As shown in FIGS. I-3, the bottom of the container 10 may have a trough-like member 17 formed integral with the bottom thereof which will ensure that all of the milk will dispense or flow toward the dispensing fitment since the fitment will then itself be connected to the lowest part of the bottom of the container. It should be understood that the liner 14 will conform to the contour ofthe bottom of the container 10 since the liner is flexible.
As best shown in FIGS. 4, 5 and 7, a dispensing fitment is shown in detail and takes the form of a flattened, formed tube 18. This tube 18 may be formed of plastic or other flexible material and is preferably formed in a manner such that it is pre-stressed to remain flat or after opening tend to return to its flat attitude. The tube 18 is provided with a pair of plastic, metal or other suitable, fairly rigid, operating members 19 which are either formed integral with the tube 18 or are applied in some manner so that they are attached to opposite sides of the flattened tube 18- throughout at least a portion of its length.
As best shown in FIG. 6 (illustrating a first embodiment of the dispensing fitment), the flattened tube 18 may be joined to a flange 20 with the operating members 19 extending through openings formed in the flange. A second flange 21 may be formed integral with a spout 22 and in the assembly of the fitment to the flexible liner or bag 14, the two flanges 20 and 21 will be heat-sealed or otherwise sealed to an opening formed in the wall of the bag 14. The operating members 19 will also extend through aligned openings formed in the flange 21. With the fitment thus assembled, and extending through an opening in the bottom of the container 10, it is only necessary to grasp the outer ends of the two members 19 and squeeze. Since the members 19 are fairly rigid, they will pivot or fulcrum about the flanges 20 and 21. Thus the portions of the members 19 which are joined to the collapsed tube 18 will move the flattened walls of the tube 18 apart, thus permitting liquid to flow therethrough and be dispensed through the spout 22. Release of the finger pressure on members 19 will permit the tube to collapse to its original form, cutting off the flow of liquid therethrough.
A second embodiment of the dispensing fitment which may be utilized in the container combination is shown in FIGS. 4 and 5, wherein the flattened tube 18 of substantially identical configuration to that previously described with respect to FIGS. 6 and 7, has members 19 integrally therewith, with the inner end of the tube 18 being heatsealed within an opening formed in the liner 14. This seal obviously must be liquid type. In this particular embodiment, the lower front wall portion 23 of the trough 17 which, as shown in FIG. 2, may be recessed somewhat from the front wall of the container, is provided with a spout 22 formed of a fairly rigid plastic material. As is apparent from FIGS. 4 and 5, the spout has cut-out notches 24 (of which only one is shown in FIGS. 4 and through which the operating members 19 extend.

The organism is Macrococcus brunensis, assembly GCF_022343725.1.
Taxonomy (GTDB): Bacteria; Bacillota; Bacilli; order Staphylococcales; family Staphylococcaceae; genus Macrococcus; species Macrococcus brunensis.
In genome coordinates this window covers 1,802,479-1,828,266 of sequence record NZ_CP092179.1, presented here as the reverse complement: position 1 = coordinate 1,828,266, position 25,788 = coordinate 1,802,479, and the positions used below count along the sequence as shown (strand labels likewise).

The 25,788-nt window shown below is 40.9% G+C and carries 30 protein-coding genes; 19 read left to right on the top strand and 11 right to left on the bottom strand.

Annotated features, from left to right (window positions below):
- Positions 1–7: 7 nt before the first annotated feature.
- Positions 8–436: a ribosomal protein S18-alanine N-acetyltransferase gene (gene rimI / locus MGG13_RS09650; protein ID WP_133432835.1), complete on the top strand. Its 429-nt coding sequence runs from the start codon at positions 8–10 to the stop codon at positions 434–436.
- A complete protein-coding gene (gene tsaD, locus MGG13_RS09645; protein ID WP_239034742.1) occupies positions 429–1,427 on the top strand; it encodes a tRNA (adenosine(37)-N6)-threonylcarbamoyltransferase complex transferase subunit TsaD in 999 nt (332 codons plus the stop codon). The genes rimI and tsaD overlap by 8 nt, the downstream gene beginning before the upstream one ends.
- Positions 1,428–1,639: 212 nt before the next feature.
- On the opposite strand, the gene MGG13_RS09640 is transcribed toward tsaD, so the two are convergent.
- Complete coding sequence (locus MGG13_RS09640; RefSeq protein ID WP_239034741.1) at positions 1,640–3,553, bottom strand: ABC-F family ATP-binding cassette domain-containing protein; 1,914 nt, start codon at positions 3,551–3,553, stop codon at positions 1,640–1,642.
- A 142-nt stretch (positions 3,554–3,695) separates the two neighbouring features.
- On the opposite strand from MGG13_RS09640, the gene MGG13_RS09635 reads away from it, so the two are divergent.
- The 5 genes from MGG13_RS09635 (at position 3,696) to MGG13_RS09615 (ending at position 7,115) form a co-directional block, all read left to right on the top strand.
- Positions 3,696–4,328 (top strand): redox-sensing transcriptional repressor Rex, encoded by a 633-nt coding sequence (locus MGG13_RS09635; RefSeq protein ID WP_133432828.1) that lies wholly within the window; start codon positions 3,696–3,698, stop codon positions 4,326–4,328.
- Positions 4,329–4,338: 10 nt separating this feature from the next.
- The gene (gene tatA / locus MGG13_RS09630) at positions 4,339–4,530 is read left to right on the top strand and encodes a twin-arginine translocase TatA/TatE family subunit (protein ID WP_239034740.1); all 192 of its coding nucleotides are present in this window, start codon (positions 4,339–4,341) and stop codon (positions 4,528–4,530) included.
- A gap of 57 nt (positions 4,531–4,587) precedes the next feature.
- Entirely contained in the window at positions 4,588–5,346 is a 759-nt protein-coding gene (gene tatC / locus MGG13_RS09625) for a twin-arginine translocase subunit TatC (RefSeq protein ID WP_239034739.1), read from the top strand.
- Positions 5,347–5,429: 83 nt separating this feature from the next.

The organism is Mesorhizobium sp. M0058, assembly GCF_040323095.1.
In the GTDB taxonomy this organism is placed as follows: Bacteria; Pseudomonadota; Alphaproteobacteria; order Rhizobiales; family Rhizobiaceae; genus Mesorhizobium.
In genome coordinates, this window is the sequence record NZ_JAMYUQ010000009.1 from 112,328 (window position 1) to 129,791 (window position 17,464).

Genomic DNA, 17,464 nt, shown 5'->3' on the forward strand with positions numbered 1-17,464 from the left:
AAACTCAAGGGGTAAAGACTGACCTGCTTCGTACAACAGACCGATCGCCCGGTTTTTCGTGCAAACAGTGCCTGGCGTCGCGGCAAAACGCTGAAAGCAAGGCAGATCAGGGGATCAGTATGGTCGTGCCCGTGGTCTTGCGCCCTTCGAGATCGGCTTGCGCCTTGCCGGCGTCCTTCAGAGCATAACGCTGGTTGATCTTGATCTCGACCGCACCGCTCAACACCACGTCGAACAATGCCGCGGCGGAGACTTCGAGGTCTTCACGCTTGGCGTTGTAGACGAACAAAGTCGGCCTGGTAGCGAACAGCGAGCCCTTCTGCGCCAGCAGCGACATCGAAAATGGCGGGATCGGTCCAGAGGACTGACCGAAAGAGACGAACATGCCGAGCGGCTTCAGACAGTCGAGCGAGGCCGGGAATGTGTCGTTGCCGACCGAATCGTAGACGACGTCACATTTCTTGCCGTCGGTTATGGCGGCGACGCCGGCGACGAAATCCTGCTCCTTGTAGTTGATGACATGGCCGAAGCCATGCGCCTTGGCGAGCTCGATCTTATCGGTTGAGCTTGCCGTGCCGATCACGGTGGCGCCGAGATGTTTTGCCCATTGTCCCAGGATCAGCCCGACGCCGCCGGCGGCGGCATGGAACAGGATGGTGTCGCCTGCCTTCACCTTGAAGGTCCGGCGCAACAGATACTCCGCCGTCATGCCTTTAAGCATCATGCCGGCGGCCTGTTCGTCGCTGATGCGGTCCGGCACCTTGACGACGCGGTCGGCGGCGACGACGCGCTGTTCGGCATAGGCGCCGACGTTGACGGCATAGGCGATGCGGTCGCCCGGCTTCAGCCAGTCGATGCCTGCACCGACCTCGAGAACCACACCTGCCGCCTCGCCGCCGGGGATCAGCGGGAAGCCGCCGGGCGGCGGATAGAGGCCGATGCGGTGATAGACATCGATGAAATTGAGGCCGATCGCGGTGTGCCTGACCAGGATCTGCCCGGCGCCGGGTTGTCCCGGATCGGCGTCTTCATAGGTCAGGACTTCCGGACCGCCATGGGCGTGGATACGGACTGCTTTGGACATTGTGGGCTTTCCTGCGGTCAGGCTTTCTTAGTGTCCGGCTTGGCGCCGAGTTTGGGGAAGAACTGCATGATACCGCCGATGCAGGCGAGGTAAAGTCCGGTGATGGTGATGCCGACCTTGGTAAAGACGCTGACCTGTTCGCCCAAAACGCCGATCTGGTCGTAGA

In the assembly of the bag 14 within the container 10, the front end of the collapsible tube 18 is pushed into the interior of the spout 22 in the manner shown in FIGS. 4 and 5 and with the operating members 19 extending through the notches 24, the operation of the dispensing fitment is in the same manner as that described above with respect to FIGS. 6 and 7.
The third embodiment of the dispensing valve or fit ment is illustrated in FIG. 8. In this embodiment the collapsed or flattened tube 18, similar to that previously described is provided, with the exception that its outer end is heat-sealed closed, at 25 and the dispensing opening is formed as a cut-out 26 which extends through the wall of the tube 18 and opens into the interior of the tube. The particular configuration of the outer end of the tube 18 is not critical in that it could also be formed in tubular form with a more rigid plastic portion; however, the ease of forming should be taken into consideration in the actual design of this end of the dispensing tube. The other end of the dispensing tube is sealed into the bag 14 in the same manner as in the embodiment of FIGS. 4 and 5 and is provided with the operating members 19. The members 19 fulcrum on a rigid plastic ring 27 which will be attached to the tube 18 and the tube and ring will extend through an opening formed in the forward end of the trough 17. The ring 27 is provided with a pair of cut-out notches 24, identical in configuration as the notches 24 formed in the spout 22 of the embodiment of FIGS. 4 and 5.
As in the previously described embodiment, squeezing of the outer ends of the members 19 will serve to open the tube 18 and permit dispensing, release of the members 19 will collapse the tube and cut off the flow of liquid.
It should be kept in mind that the inner liner or bag 14 with the dispensing fitment which is formed integral therewith and the fill member 15 will be formed at a nominal cost and this portion of the container package will be disposable. After the contents of the container are used up, the bag and its fitment may be removed from the outer supporting member and thrown away. With a system such as this, there is no possibility of contamination of the milk product from poor cleaning and the dairies only have to concern themselves with assembling new inner liners and fitments into the container, filling this combination and delivering them to the point of sale.